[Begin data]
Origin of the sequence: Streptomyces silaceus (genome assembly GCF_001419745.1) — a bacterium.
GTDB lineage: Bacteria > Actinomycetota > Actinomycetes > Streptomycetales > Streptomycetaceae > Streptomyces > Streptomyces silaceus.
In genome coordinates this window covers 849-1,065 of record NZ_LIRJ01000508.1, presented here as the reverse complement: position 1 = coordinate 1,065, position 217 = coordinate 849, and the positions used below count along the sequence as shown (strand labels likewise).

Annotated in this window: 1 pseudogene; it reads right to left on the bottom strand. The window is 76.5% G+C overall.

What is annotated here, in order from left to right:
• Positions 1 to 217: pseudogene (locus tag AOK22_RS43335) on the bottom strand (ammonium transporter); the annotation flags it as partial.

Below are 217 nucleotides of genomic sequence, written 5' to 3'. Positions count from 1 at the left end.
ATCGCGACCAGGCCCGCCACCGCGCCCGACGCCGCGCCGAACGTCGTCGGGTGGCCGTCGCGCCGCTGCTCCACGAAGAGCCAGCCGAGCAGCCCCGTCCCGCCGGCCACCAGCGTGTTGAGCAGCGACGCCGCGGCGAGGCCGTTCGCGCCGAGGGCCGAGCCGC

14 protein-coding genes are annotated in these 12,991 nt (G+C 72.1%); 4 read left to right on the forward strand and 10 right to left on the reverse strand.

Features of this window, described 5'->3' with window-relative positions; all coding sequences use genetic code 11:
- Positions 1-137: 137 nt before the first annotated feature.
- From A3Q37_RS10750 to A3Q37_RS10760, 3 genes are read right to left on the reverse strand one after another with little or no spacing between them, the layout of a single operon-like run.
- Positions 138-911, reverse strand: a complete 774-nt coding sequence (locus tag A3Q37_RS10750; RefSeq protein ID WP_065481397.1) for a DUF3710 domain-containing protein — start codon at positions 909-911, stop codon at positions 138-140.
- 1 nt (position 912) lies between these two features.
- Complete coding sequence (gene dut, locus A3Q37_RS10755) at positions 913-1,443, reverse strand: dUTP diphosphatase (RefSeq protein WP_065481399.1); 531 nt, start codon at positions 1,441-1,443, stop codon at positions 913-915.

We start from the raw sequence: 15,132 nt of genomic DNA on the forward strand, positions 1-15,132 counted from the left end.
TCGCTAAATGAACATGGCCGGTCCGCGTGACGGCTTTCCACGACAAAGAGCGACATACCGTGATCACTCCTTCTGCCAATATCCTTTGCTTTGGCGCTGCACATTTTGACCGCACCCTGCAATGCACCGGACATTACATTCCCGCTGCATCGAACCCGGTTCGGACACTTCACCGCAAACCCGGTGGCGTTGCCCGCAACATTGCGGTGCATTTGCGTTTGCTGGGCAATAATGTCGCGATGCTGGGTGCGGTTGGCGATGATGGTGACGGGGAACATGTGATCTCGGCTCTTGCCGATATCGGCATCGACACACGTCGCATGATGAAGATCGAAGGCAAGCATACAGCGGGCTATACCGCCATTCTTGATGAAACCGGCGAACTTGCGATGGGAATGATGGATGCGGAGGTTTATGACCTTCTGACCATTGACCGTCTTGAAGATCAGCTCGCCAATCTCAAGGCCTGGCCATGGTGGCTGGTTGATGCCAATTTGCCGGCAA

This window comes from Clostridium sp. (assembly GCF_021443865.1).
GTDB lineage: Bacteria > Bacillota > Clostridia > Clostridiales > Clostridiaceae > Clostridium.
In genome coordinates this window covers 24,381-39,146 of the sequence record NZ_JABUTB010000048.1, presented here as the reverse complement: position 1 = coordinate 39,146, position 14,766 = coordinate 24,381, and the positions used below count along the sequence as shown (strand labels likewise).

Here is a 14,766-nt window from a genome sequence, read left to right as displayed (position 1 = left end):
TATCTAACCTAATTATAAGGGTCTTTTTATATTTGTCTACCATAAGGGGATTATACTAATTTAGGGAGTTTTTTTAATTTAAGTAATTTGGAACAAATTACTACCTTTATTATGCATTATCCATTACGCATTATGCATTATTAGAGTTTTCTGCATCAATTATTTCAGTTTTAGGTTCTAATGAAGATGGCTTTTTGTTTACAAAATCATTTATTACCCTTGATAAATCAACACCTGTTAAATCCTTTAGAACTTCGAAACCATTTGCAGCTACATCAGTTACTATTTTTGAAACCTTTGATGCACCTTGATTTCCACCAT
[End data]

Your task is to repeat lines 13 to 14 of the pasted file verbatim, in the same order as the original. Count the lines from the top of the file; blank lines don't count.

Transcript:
- Positions 138-911, reverse strand: a complete 774-nt coding sequence (locus tag A3Q37_RS10750; RefSeq protein ID WP_065481397.1) for a DUF3710 domain-containing protein — start codon at positions 909-911, stop codon at positions 138-140.
- 1 nt (position 912) lies between these two features.